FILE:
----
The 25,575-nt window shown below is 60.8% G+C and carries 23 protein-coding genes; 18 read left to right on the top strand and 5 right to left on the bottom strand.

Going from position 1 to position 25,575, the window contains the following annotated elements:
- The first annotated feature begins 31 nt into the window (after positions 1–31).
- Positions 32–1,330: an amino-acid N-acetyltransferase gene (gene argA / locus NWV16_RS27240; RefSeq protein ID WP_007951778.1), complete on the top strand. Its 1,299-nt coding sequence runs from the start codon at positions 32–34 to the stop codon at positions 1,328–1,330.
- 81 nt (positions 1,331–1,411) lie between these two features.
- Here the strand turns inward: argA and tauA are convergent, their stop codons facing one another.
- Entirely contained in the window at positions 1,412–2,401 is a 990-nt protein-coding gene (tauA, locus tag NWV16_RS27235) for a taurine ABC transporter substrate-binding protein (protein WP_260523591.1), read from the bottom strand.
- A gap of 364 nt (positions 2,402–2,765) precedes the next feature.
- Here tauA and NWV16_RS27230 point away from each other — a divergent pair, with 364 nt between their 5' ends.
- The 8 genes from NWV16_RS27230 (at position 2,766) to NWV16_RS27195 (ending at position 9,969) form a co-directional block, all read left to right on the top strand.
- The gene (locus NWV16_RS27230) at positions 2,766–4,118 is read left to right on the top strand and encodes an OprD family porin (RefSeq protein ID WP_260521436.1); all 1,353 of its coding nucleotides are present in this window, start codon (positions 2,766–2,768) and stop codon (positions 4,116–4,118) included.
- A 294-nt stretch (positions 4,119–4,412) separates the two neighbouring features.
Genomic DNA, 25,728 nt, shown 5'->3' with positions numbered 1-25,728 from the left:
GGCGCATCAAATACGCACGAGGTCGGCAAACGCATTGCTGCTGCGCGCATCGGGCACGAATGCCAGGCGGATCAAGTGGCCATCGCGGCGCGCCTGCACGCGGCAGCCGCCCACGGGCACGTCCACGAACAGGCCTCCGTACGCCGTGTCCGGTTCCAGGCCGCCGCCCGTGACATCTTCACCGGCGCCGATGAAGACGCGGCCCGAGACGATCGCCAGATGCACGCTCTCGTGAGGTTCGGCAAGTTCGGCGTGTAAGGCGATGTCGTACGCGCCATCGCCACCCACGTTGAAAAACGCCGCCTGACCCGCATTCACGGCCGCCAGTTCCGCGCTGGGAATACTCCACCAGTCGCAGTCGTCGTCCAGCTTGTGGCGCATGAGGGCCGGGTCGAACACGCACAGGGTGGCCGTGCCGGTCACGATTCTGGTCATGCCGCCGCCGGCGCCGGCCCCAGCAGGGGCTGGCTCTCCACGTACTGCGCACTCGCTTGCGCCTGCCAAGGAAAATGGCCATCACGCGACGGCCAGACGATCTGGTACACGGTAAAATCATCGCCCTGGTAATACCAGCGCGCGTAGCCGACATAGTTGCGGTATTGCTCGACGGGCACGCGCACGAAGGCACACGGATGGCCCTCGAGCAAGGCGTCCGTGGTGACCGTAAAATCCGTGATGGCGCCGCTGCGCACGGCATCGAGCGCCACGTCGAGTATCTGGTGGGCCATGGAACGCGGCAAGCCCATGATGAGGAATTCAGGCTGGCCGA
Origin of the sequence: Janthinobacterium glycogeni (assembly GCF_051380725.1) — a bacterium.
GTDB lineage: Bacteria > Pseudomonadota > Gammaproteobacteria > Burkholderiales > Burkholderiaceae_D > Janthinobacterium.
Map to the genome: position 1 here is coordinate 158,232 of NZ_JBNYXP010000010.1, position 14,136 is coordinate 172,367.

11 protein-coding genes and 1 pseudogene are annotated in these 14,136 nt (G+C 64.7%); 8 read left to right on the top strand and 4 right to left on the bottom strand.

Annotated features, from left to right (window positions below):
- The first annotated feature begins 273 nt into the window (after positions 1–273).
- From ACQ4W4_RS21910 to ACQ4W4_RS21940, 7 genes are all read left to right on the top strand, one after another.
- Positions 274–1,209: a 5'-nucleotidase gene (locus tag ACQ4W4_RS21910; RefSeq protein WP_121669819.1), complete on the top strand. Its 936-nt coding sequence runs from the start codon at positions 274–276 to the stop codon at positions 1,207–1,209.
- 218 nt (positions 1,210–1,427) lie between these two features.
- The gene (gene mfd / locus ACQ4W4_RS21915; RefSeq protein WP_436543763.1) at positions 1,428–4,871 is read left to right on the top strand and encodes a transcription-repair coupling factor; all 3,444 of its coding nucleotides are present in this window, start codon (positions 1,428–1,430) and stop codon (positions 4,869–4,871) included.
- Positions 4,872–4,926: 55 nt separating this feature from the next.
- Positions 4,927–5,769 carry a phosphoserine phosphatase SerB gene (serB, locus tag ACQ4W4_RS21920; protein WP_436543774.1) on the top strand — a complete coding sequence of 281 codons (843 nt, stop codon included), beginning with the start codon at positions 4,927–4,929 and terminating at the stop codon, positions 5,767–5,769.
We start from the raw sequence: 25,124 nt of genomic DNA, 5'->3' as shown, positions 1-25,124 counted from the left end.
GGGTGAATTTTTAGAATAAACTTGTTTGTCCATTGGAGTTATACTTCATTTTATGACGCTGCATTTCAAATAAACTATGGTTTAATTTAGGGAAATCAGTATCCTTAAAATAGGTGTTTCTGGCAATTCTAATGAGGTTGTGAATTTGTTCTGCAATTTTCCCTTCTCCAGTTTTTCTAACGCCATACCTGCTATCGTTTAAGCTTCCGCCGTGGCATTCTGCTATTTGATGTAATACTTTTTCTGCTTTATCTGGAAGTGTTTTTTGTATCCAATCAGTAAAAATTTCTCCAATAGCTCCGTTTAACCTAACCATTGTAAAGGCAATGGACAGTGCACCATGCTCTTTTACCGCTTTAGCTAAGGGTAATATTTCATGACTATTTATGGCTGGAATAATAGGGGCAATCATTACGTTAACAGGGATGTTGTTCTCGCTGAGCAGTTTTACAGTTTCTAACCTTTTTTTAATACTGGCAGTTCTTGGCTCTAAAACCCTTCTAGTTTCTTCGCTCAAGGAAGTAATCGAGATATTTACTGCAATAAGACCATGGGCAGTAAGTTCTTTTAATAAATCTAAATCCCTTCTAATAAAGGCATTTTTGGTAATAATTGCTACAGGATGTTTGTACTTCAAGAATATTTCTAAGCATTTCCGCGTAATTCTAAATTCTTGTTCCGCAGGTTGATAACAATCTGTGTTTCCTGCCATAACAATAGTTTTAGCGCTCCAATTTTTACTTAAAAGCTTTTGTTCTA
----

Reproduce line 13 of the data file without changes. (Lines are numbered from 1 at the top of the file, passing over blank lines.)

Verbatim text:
Genomic DNA, 25,728 nt, shown 5'->3' with positions numbered 1-25,728 from the left: